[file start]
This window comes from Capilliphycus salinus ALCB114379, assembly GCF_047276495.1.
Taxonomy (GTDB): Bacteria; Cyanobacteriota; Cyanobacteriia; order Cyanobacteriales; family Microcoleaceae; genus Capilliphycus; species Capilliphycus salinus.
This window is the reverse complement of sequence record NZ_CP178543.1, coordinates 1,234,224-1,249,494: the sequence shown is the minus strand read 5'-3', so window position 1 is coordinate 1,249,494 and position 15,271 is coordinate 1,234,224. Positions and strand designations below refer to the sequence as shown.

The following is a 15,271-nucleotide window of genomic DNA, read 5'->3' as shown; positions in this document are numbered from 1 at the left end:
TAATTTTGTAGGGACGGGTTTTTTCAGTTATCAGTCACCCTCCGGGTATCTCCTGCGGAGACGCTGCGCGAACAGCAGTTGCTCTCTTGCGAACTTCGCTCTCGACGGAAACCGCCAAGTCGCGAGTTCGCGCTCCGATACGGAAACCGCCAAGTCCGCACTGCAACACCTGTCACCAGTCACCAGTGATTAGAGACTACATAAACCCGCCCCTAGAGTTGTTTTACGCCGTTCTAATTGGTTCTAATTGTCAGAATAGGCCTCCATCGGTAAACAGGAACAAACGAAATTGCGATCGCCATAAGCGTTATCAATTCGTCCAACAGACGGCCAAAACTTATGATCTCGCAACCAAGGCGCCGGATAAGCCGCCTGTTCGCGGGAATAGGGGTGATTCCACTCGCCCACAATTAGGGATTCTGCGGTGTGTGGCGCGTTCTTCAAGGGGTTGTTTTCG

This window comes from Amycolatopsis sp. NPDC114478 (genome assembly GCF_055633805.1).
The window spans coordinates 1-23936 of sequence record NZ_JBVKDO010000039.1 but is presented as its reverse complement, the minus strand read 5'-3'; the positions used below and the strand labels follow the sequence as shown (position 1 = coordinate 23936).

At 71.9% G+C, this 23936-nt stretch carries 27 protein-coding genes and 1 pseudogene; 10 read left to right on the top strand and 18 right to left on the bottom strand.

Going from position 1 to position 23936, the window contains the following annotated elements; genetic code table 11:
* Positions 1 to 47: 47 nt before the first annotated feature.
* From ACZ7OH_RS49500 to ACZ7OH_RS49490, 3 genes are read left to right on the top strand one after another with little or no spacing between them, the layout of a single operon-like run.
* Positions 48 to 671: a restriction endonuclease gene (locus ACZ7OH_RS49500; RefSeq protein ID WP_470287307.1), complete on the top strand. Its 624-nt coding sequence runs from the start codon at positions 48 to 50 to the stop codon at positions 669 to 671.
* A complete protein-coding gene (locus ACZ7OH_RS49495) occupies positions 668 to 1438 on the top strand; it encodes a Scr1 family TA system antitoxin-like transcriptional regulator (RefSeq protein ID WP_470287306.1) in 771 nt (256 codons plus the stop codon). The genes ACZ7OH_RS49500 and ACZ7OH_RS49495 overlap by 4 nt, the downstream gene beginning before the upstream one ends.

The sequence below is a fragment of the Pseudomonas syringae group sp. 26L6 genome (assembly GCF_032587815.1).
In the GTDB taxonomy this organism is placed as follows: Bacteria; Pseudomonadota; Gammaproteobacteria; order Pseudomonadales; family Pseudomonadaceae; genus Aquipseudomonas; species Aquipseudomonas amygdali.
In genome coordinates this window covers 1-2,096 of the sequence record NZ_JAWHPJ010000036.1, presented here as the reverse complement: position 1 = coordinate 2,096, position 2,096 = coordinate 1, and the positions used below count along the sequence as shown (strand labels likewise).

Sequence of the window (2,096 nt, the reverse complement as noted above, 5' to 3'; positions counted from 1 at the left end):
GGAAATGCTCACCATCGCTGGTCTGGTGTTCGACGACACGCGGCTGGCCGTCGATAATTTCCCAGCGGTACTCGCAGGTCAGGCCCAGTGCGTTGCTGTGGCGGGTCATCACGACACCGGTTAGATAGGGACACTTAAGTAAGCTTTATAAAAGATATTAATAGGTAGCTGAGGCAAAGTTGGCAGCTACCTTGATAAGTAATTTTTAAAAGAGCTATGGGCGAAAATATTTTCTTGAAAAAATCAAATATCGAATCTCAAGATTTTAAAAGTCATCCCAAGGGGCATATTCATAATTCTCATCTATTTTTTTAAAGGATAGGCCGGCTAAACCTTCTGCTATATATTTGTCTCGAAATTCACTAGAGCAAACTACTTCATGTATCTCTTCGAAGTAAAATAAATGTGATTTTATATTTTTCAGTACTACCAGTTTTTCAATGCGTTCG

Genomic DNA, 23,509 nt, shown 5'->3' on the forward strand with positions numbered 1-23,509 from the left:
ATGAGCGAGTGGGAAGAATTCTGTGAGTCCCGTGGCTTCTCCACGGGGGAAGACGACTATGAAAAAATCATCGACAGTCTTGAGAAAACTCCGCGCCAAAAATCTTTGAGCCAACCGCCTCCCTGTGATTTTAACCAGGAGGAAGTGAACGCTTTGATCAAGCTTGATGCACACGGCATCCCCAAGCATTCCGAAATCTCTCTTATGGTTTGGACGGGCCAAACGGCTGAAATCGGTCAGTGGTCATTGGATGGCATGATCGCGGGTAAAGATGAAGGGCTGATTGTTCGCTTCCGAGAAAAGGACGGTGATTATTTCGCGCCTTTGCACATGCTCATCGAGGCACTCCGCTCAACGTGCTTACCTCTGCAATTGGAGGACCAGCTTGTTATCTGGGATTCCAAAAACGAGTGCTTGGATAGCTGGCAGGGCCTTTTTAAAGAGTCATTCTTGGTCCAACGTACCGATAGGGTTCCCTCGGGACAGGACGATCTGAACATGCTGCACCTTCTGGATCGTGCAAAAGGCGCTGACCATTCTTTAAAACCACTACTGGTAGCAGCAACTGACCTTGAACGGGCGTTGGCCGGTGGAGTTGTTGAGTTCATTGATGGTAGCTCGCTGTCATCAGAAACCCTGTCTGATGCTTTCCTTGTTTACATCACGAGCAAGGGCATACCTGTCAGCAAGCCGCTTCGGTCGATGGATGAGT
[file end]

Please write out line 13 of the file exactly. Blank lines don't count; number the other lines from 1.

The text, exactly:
* A complete protein-coding gene (locus ACZ7OH_RS49495) occupies positions 668 to 1438 on the top strand; it encodes a Scr1 family TA system antitoxin-like transcriptional regulator (RefSeq protein ID WP_470287306.1) in 771 nt (256 codons plus the stop codon). The genes ACZ7OH_RS49500 and ACZ7OH_RS49495 overlap by 4 nt, the downstream gene beginning before the upstream one ends.